During the manufacture of virgin material, inline screening detects impurities, with computerised counting and measuring. Gels are classified by size and frequency of appearance and batches of virgin material are sorted according to these findings. However, not all impurities can be eliminated. At this point, gels are typically found, as shown in image 1.
Image 2 shows a polymer defect in virgin material that found its way into the outer layer of a multilayer film.
Failure in films – small cause, big damage
How dramatic the effect of such impurities may be is demonstrated in images 3 and 4. Image 3 shows a torn hole; image 4 shows the cause of high tension within the film that led to the damage (image 4 is an enlarged section of image 3). Here, a small particle of improperly dissolved additive rips the film. Starting point is a tiny (approx100µm) silicate grain originating from a poorly-homogenised molten mass – small cause, big damage.
Common causes of improper dissolving can include low melt temperature, weak homogenisation or poor quality additive.
Image 5 shows LLDPE film at the edge of a hole, created by a grain of starch. The starch grain was introduced into the polymer-stream by a contaminated silo transporter.
Film failures – typical and untypical
The accidental mixing of polymers with different melting points is likely to result in a gel, as demonstrated in images 6 and 7. Image 6 shows a gel from outside the film while image 7 provides a cross-section view. The gel consists of HDPE included in a PP matrix. Mixing different types of polymers generally occurs in plants with poorly-developed waste management.
Image 8 shows a classic ‘black spot’ – thermally-damaged polymer. Black spots occur during plastics conversion when there’s ‘dead space’ in the flow of the molten mass. Plastic accumulating in the dead space is further heated and begins to disintegrate, while the mass of plastic flows by and transports small parts of destroyed material into the finished film. The proper design of processing and recycling equipment can overcome such problems.
Image 9 shows a cellulose fibre embedded in a polymer matrix; such particles are usually brought into the polymer stream through poor cleaning and maintenance.
High quality resin from production waste
The goal of pelletising polyolefin industrial waste material is to provide resin with equivalent characteristics to virgin material for use in manufacturing high-quality products.
Industrial waste materials range from offcuts to waste film. It’s important to prevent material from being further contaminated and to preserve mechanical properties as far as possible.
Undisputed is the fact, that the lengths of the polymeric molecule chains have the biggest influence on the mechanical properties – highest attention therefore has to be directed towards treating the material with caution. The preferred choice are recycling systems that maintain thermal exposure (slow and uniform heating and stringent temperature control) and minimise mechanical stress due to shear.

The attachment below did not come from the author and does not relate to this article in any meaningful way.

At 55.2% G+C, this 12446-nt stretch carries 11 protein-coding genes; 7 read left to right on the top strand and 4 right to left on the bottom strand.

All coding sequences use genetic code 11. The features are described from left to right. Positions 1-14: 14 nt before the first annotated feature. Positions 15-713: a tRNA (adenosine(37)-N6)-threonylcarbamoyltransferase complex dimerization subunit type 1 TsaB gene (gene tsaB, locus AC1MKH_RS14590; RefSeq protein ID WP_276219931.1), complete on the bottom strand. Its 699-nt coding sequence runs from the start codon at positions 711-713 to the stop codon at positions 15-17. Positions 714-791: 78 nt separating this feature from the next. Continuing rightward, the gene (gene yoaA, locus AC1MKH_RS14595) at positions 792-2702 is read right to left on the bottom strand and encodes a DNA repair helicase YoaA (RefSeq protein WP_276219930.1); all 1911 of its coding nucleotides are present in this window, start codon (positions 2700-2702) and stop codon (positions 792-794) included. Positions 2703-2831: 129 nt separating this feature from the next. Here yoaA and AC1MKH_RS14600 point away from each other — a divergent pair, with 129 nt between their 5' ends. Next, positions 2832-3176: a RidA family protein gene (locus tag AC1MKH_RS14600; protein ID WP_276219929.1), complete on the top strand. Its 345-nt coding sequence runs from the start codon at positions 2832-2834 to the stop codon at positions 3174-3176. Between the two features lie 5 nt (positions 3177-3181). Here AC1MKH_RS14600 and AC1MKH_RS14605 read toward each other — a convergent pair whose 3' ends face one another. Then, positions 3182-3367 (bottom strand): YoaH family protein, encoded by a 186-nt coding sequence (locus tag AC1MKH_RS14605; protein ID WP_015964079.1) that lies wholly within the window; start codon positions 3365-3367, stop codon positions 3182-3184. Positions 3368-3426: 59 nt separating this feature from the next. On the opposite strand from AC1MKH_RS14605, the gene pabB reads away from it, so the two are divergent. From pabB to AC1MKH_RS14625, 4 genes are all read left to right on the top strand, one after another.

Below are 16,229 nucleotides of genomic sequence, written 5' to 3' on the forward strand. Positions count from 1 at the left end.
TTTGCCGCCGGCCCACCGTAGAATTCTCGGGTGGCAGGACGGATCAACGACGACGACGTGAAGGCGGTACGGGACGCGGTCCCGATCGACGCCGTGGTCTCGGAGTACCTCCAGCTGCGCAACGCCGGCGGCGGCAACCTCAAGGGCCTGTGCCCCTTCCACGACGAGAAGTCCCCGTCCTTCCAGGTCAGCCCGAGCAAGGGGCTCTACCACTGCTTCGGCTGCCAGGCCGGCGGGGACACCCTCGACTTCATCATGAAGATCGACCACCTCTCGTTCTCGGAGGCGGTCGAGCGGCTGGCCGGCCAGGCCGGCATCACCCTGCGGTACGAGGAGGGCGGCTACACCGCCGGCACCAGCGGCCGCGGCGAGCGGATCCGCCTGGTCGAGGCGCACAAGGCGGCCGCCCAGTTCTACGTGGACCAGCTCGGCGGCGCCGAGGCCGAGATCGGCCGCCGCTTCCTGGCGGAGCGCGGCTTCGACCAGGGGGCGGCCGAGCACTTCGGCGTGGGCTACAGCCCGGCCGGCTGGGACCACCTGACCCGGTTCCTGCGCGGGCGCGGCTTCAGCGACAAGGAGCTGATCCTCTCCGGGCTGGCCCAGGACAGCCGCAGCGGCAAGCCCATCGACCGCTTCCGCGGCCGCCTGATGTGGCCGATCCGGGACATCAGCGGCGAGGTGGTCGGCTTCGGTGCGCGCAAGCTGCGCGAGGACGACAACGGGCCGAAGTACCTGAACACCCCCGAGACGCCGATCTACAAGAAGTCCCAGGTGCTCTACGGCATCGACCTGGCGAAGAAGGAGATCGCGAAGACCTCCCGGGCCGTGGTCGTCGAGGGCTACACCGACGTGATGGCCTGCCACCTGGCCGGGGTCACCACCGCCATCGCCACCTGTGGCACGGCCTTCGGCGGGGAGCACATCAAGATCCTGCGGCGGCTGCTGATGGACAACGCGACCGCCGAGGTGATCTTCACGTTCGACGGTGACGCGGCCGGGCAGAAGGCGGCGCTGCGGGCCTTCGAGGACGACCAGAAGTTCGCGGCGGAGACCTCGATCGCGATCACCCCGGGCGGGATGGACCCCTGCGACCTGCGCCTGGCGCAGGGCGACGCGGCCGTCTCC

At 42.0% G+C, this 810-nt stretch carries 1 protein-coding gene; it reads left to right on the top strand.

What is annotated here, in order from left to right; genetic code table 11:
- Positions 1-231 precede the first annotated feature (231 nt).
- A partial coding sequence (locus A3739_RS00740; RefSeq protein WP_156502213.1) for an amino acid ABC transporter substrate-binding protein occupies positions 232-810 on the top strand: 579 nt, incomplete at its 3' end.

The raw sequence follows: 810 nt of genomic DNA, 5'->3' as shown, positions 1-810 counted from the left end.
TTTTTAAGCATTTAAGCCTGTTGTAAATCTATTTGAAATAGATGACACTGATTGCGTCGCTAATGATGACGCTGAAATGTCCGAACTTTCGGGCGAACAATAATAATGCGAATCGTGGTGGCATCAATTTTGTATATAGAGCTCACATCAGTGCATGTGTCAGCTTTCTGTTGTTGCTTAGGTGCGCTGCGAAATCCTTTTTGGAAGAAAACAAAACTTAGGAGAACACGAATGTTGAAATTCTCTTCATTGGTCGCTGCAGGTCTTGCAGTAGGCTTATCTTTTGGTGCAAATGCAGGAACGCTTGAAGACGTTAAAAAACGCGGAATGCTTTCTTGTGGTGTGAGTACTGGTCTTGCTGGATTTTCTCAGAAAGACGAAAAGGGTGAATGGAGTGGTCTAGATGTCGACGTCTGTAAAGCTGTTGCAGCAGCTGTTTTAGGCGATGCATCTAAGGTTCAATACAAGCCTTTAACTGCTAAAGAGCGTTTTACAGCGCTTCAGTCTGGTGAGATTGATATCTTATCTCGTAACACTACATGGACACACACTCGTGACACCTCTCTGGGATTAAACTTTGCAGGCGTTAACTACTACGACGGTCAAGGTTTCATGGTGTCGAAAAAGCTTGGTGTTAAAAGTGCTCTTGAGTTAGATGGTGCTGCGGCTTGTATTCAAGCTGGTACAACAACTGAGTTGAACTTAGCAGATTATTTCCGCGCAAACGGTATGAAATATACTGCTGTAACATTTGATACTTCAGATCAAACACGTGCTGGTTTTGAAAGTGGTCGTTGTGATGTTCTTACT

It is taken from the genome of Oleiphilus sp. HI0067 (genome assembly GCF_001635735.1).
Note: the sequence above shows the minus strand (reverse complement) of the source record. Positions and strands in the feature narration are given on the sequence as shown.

Shredding of plastic waste should be done with slow rotating knives to avoid partial overheating of material. The designs of drum-like shredders have been proven appropriate. The feeding of shredded material to the extruder should provide for pressure build-up, but should not thermally stress the material. The feeding itself should be quick enough, as freshly cut plastics tend to oxidise and change colour (indicators of possible material degradation). Heat transfer into the material takes place in the temperature-controlled extruder by applying minimal shear and maintaining the lowest possible level of melt temperature and pressure.
Besides keeping temperature and pressure settings under control, other design aspects to be considered include avoiding dead space in which molten plastic can accumulate and ensuring easy accessibility for cleaning and maintenance of machine parts in contact with the material.
In order to minimise the shear applied to the material, it’s not recommended to employ directional changes to the molten mass.
Filtration of the molten mass
The performance of filtration systems depends on cleaning performance. In other words, filtration performance is equivalent to the level of contamination of waste material versus the desired purity of the recycled pellets. In all plastic filtration processes, a mesh gathers impurities and separates them from the molten mass. Depending on specific demands, combinations of different meshes are arranged to provide desired performance.
In the area of plastics recycling, continuous filter systems with back flushing provide excellent results. The choice of system takes into account filtration performance and desired level of automation.
[Ed’s note: Next Generation Recyclingmaschinen (NGR) builds plastics recycling machines for the pelletising of post-industrial and post-consumer waste. These high-quality pellets can be converted into high-quality products. NGR equipment operates in some 770 applications on all continents. The company, based in Austria, is represented in South Africa by Technimac.]